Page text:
The handbag that costs as much as a house


How much is a handbag worth? Say £100? Maybe £500? Perhaps even £1,000?

How about handing over $380,000 (£279,000) for one bag – and a second-hand one at that?

For that price, you could buy a house in the UK (where the average dwelling costs £223,285, according to the Halifax) and still have plenty left over.

Yet astonishingly last year someone did pay that amount of money for a rare 2014 Himalaya Birkin – a matte white handbag by Hermes.

It was fashioned from Nilo crocodile hide and adorned with 18-carat white gold and diamond-encrusted details.

While £279,000 is a record breaking price tag for this “holy grail” of handbags, it is a drop in the ocean when it comes to the increasingly lucrative market for buying and selling pre-owned luxury “arm furniture”.

High-end bags have come a long way from the days when Princess Grace of Monaco used an Hermes Sac a depeches to hide her growing baby bump from the paparazzi. It was subsequently renamed the Kelly bag after the former Hollywood star.

Expensive handbags are now ubiquitous among celebrities such as reality TV personalities Kim Kardashian West and her mother Kris Jenner.

However, these bags are no frivolous trinkets.

Auction house Christie’s says the global pre-owned luxury handbag market has jumped from being worth £5.1m in 2011 to £26m in 2016.

Heritage Auctions believes that the worldwide secondary auction market for the “ultra high-end bags” is between $75m and $100m “and growing”.

In investment terms, these assets can offer a huge return on your cash.

Investment bank Jefferies reckons that some bags can generate returns of about 30% a year.

Handbags made by Hermes, the French luxury goods house, are the most sought-after.

Rachel Koffsky, a specialist in handbags and accessories at Christie’s, says Hermes handbags “have been crafted in the same way, in the same materials for decades, whereas many other brands have been inconsistent in production over the past 100 years”.

She adds that the three best-known bags – the Kelly, the Birkin, made for the singer and actress Jane Birkin, and the Constance, named after the fifth child of Hermes designer Catherine Chaillet – “have remained virtually unchanged since they were designed”.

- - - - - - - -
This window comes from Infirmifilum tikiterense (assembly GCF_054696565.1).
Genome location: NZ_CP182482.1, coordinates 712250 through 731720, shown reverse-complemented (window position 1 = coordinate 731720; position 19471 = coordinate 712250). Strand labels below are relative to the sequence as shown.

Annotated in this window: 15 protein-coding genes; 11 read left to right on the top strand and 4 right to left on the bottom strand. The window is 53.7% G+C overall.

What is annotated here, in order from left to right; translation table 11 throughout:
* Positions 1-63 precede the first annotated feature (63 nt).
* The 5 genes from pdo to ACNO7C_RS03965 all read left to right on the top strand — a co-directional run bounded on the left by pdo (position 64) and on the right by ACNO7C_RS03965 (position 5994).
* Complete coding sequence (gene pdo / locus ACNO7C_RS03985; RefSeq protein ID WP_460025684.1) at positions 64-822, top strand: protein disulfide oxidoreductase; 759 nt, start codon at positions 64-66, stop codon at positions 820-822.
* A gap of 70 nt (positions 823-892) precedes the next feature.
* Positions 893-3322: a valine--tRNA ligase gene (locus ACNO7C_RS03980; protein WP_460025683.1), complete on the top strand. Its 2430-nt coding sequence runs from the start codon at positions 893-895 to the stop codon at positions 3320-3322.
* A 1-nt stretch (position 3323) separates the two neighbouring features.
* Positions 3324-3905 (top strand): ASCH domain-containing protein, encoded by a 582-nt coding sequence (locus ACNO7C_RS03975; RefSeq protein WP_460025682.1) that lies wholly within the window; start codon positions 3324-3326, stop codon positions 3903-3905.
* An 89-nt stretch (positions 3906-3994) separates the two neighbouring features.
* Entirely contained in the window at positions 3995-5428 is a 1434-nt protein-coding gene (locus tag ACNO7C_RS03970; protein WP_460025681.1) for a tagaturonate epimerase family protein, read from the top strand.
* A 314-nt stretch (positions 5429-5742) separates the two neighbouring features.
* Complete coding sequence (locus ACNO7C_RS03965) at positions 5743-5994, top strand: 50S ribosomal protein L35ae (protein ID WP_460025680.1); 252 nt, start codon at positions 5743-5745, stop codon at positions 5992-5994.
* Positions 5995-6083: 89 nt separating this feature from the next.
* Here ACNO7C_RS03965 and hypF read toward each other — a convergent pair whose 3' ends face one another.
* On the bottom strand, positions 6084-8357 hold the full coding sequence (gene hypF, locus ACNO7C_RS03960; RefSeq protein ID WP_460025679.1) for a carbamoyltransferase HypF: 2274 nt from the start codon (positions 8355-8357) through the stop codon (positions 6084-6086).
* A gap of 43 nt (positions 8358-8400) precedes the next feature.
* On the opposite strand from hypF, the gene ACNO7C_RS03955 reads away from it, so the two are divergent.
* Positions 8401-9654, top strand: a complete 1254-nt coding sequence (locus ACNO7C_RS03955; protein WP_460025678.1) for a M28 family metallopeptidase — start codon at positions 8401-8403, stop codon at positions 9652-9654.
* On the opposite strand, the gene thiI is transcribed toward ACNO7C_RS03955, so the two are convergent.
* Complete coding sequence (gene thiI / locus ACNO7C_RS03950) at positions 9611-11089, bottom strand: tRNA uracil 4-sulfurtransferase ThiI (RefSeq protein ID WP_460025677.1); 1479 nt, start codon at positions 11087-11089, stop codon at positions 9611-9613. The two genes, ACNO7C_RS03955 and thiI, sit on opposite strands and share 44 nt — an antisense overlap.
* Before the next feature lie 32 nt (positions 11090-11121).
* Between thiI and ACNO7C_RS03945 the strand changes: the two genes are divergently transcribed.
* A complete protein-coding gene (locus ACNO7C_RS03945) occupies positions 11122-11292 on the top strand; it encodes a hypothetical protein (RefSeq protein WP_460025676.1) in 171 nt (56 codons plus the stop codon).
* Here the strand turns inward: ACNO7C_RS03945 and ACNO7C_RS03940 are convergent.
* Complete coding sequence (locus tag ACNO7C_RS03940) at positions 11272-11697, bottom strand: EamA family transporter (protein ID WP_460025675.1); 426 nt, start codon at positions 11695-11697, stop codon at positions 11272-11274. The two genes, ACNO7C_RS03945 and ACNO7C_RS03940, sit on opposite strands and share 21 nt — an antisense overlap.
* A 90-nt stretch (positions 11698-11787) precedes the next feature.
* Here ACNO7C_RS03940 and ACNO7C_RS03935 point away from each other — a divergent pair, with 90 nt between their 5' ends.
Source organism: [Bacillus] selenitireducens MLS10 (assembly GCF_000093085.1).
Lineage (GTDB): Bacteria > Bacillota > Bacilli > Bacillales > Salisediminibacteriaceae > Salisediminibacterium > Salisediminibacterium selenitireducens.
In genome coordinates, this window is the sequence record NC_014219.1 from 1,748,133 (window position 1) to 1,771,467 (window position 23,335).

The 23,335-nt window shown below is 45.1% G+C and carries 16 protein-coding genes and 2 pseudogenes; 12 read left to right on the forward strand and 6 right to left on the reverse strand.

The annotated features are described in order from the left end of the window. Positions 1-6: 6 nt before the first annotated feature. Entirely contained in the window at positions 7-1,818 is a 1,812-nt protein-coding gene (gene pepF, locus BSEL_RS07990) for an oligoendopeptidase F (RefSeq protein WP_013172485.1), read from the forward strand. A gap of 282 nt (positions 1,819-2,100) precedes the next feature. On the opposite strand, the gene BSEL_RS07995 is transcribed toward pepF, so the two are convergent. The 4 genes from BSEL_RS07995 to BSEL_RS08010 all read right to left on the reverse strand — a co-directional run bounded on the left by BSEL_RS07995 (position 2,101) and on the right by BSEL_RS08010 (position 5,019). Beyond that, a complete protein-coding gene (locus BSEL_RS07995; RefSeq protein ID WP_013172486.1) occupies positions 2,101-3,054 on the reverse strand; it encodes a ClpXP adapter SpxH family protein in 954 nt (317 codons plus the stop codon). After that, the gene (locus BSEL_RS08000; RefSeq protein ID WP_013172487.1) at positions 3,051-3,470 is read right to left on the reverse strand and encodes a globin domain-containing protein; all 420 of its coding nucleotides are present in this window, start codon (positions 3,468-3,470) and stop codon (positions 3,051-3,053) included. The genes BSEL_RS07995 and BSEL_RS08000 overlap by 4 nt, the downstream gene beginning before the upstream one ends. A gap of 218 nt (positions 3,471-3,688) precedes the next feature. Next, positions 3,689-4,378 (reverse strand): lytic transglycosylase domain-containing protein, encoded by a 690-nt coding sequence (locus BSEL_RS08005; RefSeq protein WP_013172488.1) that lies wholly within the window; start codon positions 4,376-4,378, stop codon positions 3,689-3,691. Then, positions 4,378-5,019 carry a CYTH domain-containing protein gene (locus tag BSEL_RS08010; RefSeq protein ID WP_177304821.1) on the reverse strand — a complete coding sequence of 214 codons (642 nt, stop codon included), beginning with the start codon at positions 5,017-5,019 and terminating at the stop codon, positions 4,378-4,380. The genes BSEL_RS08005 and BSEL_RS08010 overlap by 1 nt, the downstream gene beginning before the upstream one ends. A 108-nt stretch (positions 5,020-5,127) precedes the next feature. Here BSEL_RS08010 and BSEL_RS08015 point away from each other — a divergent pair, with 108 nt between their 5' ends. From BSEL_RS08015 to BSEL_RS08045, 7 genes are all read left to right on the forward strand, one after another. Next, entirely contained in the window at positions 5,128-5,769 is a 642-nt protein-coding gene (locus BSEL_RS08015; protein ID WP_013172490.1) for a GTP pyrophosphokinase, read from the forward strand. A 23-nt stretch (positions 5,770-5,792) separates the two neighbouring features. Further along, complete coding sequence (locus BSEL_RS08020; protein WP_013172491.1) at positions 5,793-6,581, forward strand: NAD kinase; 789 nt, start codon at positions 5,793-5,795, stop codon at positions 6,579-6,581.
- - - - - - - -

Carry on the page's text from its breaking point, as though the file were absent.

However, Jefferies says: “Over the past 10 to 20 years, luxury brands have increasingly been able to raise the prices of their handbags and use more premium materials so in the future the top of the market is likely to become less dominated by Hermès.”

Heritage Auctions says that as well as Hermes, Chanel’s iconic flap bags “are always favourites for the paparazzi to catch on the celebrity arms of the world’s most famous”.

Ms Koffsky adds that, in the 1990s, two designers in particular were responsible for ushering in the “era of the It-bag” – Tom Ford at Gucci and Marc Jacobs at Louis Vuitton.

These, along with the characters in the TV series Sex and the City, “brought collectable handbags into the mainstream”.

It also means that the somewhat intimidating world of auction houses is opening up to a different kind of clientele.

Ms Koffsky says: “Handbags have a very wide appeal and is a category most consumers are more comfortable with when compared to traditional flat or even decorative art.”

Jefferies says that handbags are the “most accessible category” at Christie’s because of the lower cost of the lots, adding that 40% of the 712 buyers in that category were new to the auction house.


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